Following an administrative hearing, the City of Anchorage declared Keiner's building to be a fire and health hazard and a public nuisance and ordered it removed. On appeal to the superior court Keiner's request for a de novo hearing was refused, the case was heard on the record, and the city's determination was affirmed. On appeal to this court Keiner makes two main points: (1) that he was entitled to a trial de novo in the superior court; and (2) that the evidence produced at the administrative hearing did not justify removal of the building.
The Code of Ordinances of the City of Anchorage prohibits a person from maintaining any structure which is unsafe, or which is a menace to the health, morals, or
In accordance with the code provisions, Keiner's structure was inspected by the city building inspector. The inspector's report to the city manager, after stating his findings, recommended that the building be declared a public nuisance and be demolished. Reports from the fire department, city sanitarian, and State Department of Health substantiated the building inspector's findings and conclusions. Based upon these reports, the city manager made and had served on Keiner written findings and an order that the building be demolished. Keiner filed objections, and then a public hearing was held by the city council acting as a board of adjustment. Following the hearing, the board found that the building was a fire and health hazard and a public nuisance, and provided by ordinance for its removal.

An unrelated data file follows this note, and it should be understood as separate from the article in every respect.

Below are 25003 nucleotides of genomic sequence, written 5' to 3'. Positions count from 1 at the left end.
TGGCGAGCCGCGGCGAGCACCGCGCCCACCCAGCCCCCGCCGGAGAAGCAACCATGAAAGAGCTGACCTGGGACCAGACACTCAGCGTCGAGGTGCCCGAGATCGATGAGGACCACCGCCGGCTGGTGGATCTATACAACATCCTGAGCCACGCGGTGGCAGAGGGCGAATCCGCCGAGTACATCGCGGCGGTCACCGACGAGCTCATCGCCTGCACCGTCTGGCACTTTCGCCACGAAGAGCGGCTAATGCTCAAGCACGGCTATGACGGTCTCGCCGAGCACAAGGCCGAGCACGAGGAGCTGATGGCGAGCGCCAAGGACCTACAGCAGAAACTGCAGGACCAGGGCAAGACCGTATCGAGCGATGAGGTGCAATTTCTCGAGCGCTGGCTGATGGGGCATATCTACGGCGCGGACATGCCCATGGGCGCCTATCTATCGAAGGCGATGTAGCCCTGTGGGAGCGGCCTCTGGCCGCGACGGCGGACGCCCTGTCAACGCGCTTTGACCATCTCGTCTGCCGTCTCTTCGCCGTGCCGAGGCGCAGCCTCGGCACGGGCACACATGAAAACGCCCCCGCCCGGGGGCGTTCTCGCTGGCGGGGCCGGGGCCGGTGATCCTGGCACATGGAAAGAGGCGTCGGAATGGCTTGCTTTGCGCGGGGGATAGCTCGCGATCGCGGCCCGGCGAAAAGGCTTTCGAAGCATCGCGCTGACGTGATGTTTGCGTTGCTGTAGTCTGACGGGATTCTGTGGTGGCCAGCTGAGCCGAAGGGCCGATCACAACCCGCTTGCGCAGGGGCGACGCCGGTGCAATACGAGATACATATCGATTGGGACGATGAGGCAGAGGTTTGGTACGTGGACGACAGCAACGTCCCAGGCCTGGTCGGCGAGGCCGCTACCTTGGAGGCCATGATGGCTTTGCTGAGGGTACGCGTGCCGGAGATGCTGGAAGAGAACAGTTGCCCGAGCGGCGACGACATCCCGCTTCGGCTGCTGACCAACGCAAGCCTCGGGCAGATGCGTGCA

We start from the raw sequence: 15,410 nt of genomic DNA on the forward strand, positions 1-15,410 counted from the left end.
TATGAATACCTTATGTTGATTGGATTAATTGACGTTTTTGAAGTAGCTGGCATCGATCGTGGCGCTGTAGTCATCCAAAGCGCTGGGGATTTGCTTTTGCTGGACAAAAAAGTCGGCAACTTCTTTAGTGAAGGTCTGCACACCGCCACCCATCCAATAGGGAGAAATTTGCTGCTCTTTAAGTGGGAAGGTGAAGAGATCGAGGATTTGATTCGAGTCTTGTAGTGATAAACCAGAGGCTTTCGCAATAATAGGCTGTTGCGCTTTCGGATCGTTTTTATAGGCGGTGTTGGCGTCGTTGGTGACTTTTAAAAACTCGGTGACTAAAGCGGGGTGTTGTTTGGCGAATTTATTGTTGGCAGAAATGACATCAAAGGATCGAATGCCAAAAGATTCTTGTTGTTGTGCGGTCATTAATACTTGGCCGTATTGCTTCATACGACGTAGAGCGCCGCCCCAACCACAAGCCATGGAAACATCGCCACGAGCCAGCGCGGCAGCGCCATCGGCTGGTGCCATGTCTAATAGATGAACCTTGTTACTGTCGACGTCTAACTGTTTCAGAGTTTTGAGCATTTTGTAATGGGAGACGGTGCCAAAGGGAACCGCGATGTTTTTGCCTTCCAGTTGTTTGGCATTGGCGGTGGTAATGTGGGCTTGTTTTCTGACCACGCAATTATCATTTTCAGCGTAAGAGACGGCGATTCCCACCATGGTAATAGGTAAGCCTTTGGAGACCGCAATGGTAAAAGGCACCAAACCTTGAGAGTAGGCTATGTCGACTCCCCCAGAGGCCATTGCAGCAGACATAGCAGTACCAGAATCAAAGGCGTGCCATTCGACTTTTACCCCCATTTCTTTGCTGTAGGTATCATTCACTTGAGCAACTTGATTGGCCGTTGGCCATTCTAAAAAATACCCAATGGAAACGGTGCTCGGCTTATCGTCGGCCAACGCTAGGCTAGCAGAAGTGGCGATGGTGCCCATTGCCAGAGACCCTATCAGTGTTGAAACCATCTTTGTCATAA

When Keiner appealed to the superior court he requested that the matter be heard there de novo and that he be given a jury trial. These requests were not granted. The court reviewed the record of evidence and proceedings before the board, found the record to be complete and sufficient and free from reversible errors, and affirmed the board's decision.
Keiner claims that this procedure deprived him of a constitutional right. He takes the position that a decision that the building must be removed involved the exercise of judicial power; that he was therefore entitled to a judicial determination of the question of whether the building was in fact a public nuisance and a fire and health hazard; that this question could not be judicially determined merely by court review of the evidence and proceedings at the board hearing, but necessitated a de novo taking of evidence and making of findings of fact by the court; and that unless that is done, enforcement of the board's order for removal of the building will deprive him of his property without due process of law.
In support of that argument, Keiner invokes the "Ben Avon doctrine", established by the United States Supreme Court in 1920 in Ohio Valley Water Co. v. Ben Avon Borough.
If this doctrine still retains any force,
Conceivably Keiner would be entitled to a trial de novo, in whole or in part, if he had been denied the opportunity to present to the board of adjustment relevant and material evidence supporting his claim of confiscation.